My rating: 5 of 5 stars

I am so hooked on this series. The characters, the intrigue, the brutality, the world-building; it’s all exemplary.

Off the charts. Sensational!

Before They Are Hanged is the second book in Joe Abercrombie’s series, The First Law. If you are unaware, the first three books in the series are a connected trilogy, while books four, five and six, are all standalone novels that take place in the same world.

I have been intimidated for years by this series; by Abercrombie actually. Even though I had heard nothing but great things about his writing.

I’m not quite sure what all that was about, but now that I have completed the first three books, I would count this as one of my favorite series ever. Yeah, it’s that good.

In this second book, I was super pumped about the fact that we were going on a quest. Bayez, the First of the Magi, gathers a group of traveling companions and they head out across the world in search of a mysterious ancient object.

Quests are one of my favorite tropes. I love to go along for the danger and adventure of the road. This group, oh my goodness, they were ill-suited to one another at first, but as with many traveling groups before them, they eventually began to grow on one another.

The quest is just one of the many storylines going on in this installment, however, so there is plenty here for everyone. Even if you are a monster and a quest isn’t your most favorite thing.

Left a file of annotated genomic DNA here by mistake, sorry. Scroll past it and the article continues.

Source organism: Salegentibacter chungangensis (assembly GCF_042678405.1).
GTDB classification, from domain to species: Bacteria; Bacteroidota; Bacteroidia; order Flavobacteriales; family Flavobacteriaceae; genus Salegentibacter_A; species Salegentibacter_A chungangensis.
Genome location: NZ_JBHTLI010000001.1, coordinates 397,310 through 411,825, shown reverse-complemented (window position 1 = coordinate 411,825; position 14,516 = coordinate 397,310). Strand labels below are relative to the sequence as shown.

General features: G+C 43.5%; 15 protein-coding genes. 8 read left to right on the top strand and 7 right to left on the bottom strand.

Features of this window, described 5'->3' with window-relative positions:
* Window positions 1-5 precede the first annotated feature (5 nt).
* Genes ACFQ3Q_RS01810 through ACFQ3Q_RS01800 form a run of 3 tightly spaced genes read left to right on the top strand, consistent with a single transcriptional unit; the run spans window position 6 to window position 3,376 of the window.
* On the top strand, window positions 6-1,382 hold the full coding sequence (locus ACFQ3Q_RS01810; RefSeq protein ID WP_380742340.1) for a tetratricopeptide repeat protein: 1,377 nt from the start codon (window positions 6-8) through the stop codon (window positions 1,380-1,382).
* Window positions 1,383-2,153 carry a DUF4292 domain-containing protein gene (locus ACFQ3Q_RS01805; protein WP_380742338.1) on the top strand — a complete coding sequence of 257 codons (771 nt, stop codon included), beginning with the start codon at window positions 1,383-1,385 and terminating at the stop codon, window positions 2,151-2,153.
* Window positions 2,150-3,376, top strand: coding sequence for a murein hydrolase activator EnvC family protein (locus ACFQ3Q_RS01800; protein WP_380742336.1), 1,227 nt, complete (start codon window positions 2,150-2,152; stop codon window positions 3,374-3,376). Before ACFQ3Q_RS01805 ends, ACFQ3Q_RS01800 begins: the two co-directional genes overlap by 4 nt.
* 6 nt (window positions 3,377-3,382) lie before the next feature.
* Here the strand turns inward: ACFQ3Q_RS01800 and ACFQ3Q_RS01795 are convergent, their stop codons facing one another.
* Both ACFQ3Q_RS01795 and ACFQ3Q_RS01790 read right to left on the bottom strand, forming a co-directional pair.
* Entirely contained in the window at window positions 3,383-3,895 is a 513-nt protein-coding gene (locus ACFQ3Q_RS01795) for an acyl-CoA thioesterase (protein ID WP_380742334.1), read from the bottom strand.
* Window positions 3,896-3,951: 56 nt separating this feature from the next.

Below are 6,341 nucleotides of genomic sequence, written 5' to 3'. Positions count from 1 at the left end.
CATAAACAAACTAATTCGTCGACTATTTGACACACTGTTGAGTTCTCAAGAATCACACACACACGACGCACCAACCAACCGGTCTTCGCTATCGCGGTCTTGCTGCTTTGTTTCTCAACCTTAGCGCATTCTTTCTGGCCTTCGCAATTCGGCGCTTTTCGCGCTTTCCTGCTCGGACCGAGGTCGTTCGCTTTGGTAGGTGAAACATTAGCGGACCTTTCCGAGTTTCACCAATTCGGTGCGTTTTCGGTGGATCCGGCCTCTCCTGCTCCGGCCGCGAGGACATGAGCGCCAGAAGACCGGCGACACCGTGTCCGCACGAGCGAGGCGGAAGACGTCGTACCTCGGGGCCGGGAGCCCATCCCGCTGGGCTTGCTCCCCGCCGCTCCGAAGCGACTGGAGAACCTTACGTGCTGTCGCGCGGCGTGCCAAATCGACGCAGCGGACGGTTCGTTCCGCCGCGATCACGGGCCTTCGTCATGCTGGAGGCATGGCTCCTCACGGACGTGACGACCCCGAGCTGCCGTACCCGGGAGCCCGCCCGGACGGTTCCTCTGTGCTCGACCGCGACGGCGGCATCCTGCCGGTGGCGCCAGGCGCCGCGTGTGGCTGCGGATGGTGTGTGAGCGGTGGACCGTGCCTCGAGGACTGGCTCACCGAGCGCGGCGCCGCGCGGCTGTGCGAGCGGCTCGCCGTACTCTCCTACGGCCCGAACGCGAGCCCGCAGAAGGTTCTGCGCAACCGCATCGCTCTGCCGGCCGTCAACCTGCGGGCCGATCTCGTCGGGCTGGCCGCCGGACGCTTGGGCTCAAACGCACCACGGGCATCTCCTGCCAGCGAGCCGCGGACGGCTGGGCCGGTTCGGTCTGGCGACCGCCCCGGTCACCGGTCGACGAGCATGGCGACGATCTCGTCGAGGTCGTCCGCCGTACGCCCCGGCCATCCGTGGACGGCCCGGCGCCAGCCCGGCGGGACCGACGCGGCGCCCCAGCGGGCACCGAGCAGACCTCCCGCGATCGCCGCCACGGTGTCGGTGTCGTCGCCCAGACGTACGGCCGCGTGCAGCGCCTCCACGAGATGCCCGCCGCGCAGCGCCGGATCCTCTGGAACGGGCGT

Throughout I was continually impressed with the world creation. I was learning so much regarding the structure and functioning of this world, all while maintaining my high level of interest. It was in no way info-dumpy, or dull.

The characters, as well, particularly our mains, are totally fleshed out. I have never loved such a brutal group of utter bastards more. I am seriously so attached to them; it’s a wee bit concerning actually.

The stakes were raised so high over the course of this narrative. I knew by the time I turned the final page, I needed to get my hands on the third book as quickly as possible.

10 out of 10, recommend to all Epic Fantasy fans, Grimdark Fantasy fans and Heroic Fantasy fans. In short, Fantasy fans unite!!